The report focus on the legal aspects influencing the competitiveness at the EU seafood market for EU as well as non-EU based seafood companies. It does not intend to cover the field of regulations which at one hand is a way to establish a common market of fairness and transparency for all market actors, but at the other hand can limit the competitiveness of the individual company. As such the report includes the main regulative framework, and selected national regulations, which might influence company competitiveness at the European market.
D3.3 - Report on costs & benefits of compliance with voluntary marketbased labelling & certification schemes.
Certified food sustainability standards are voluntary, usually third party-verified norms relating to environmental, social, ethical and food safety issues; developed to varying degree in consultation with a range of primary and secondary stakeholders and experts in these fields. They are adopted by companies either as a complement or alternative to their own internal and supply chain quality assurance systems in order to demonstrate acceptable performance of their organizations or products in these areas.
As such they are can also be viewed as a market-based approach to governing negative externalities of business practices. By addressing societally perceived deficits in areas of statutory governance, they offer companies an ‘outsourced’ means of defending their reputations and brands against civil-society (e.g. NGOs, media, celebrity chefs etc.) campaigns linked to such deficits. Consistent with this brand management rationale; standards may simply operate at a business to business (B2B) and/ or business to consumer (B2C) levels i.e. with or without a consumer-facing label.
In this report, evaluation of industry dynamics, opportunities and threats to industry, we are focusing on value chain dynamic for certain industries and species. The framework used is a bit different for caught species (cod and herring) and farmed species (salmonoids, sea bream & bass and pangasius). The industry dynamics is more value chain focused for the caught species, while individual companies are also the focus for the farmed species.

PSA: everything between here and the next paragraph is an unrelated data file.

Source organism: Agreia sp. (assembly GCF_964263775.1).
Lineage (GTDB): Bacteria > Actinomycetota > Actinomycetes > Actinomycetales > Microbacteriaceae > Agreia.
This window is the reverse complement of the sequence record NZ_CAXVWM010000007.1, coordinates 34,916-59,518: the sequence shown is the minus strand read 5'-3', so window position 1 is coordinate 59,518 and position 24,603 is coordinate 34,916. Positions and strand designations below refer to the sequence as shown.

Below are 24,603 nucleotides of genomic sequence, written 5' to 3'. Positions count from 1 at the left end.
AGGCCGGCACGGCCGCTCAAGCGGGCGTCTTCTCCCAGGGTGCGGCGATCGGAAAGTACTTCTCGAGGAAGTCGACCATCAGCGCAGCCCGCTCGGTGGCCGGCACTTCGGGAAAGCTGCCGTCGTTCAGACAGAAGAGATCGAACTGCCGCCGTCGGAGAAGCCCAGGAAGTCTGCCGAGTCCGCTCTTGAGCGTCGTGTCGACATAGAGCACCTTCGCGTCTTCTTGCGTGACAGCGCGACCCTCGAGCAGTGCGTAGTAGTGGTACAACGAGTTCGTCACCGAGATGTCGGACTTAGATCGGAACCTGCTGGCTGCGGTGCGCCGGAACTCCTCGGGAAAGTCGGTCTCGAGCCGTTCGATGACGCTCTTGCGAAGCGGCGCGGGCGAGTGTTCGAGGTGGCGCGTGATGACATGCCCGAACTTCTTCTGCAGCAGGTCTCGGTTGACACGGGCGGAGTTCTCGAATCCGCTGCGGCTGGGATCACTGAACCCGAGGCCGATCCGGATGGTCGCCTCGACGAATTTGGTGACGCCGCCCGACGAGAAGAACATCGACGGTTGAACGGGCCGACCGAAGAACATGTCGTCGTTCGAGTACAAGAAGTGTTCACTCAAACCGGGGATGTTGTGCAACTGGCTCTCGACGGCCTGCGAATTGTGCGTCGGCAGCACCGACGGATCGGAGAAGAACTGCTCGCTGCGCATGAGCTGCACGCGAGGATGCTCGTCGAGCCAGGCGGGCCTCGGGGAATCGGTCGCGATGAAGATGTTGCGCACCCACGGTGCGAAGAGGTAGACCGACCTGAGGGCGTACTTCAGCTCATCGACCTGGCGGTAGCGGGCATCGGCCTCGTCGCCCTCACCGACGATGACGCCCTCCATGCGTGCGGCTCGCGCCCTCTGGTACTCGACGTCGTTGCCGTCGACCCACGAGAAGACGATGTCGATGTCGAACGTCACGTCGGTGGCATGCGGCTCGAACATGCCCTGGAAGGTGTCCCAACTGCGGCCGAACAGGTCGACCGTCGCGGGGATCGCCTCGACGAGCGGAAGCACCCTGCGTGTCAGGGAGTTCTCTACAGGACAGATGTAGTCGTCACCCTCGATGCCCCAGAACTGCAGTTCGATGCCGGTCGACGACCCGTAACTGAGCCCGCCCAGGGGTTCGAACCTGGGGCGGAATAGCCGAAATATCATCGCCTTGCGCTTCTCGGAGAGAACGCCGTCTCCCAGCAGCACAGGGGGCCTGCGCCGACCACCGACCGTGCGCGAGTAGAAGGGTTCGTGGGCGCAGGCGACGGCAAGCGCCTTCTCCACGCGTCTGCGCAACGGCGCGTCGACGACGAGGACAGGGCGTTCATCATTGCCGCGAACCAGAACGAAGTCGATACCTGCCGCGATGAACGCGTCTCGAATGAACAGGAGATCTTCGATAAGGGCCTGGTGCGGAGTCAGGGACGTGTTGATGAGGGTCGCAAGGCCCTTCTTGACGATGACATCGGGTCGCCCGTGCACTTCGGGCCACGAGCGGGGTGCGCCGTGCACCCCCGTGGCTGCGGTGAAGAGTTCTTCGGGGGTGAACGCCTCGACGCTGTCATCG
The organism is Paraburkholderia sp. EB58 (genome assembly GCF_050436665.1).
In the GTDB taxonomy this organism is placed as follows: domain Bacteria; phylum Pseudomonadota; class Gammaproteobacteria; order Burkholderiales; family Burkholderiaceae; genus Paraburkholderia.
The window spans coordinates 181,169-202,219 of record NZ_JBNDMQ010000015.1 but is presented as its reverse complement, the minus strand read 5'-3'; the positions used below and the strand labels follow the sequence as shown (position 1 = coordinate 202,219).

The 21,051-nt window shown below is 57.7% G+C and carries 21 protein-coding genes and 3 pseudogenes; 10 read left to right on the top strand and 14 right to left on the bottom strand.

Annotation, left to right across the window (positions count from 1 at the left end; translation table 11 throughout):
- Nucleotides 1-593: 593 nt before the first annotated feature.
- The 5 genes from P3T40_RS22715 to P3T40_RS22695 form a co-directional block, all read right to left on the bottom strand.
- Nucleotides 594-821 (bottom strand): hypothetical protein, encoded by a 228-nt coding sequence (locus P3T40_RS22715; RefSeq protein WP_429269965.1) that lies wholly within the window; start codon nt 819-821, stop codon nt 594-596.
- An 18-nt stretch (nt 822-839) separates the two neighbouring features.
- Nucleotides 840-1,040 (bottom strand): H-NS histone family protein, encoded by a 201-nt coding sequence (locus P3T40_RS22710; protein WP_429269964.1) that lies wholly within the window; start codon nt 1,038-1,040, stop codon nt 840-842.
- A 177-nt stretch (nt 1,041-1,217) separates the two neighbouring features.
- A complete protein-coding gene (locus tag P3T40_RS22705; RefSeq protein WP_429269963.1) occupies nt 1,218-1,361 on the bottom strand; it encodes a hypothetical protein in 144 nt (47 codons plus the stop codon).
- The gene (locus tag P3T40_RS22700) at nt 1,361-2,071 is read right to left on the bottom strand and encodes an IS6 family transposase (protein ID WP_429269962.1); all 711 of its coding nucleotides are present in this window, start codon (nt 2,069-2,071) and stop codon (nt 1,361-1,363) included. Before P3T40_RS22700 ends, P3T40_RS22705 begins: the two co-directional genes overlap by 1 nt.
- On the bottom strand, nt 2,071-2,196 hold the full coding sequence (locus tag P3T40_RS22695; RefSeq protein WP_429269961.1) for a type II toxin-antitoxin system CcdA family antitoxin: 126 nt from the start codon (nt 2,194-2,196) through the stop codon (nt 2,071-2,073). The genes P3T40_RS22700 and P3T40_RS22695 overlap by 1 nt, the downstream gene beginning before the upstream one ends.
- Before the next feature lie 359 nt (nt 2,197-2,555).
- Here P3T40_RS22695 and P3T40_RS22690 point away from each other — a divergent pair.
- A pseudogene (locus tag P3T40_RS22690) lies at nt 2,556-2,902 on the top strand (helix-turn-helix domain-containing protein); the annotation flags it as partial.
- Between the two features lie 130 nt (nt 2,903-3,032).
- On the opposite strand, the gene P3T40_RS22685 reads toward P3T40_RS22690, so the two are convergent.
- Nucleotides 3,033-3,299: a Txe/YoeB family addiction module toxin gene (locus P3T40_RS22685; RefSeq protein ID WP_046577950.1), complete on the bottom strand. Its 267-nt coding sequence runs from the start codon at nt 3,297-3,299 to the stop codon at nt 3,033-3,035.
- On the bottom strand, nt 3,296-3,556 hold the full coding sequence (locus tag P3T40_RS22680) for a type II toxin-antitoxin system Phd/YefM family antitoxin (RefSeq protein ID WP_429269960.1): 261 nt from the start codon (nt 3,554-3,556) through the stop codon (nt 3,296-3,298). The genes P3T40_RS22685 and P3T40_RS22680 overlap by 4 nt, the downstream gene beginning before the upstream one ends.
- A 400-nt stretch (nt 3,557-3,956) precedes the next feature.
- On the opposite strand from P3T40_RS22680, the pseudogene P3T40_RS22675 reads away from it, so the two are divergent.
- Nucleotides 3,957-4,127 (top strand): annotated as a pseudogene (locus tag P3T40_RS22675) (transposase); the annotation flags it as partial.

D3.5 - Report on population assessment and valuation of nonmarket effects of aquaculture and capture fisheries activities.
There is no doubt that the European production of fish generates huge economic values and provide important proteins to the world population. Still, it is not unreasonable to ask whether this industry, or the various industries involved in production of fish, also have environmental footprints, which are not accounted for?
When the production of economic goods and services has environmental effects, which are not accounted for, this is called externalities. The term reflects the fact that the production causes costs to society which are not internalized, i.e. the producers do not take any actions to neutralize the effects.
A manuscript will be delivered to a peer-reviewed journal on seafood industry dynamics and competitiveness as part of the results from task 3.4
A manuscript will be delivered to a peer-reviewed journal on non-market values in fisheries and aquaculture based on the results from task 3.5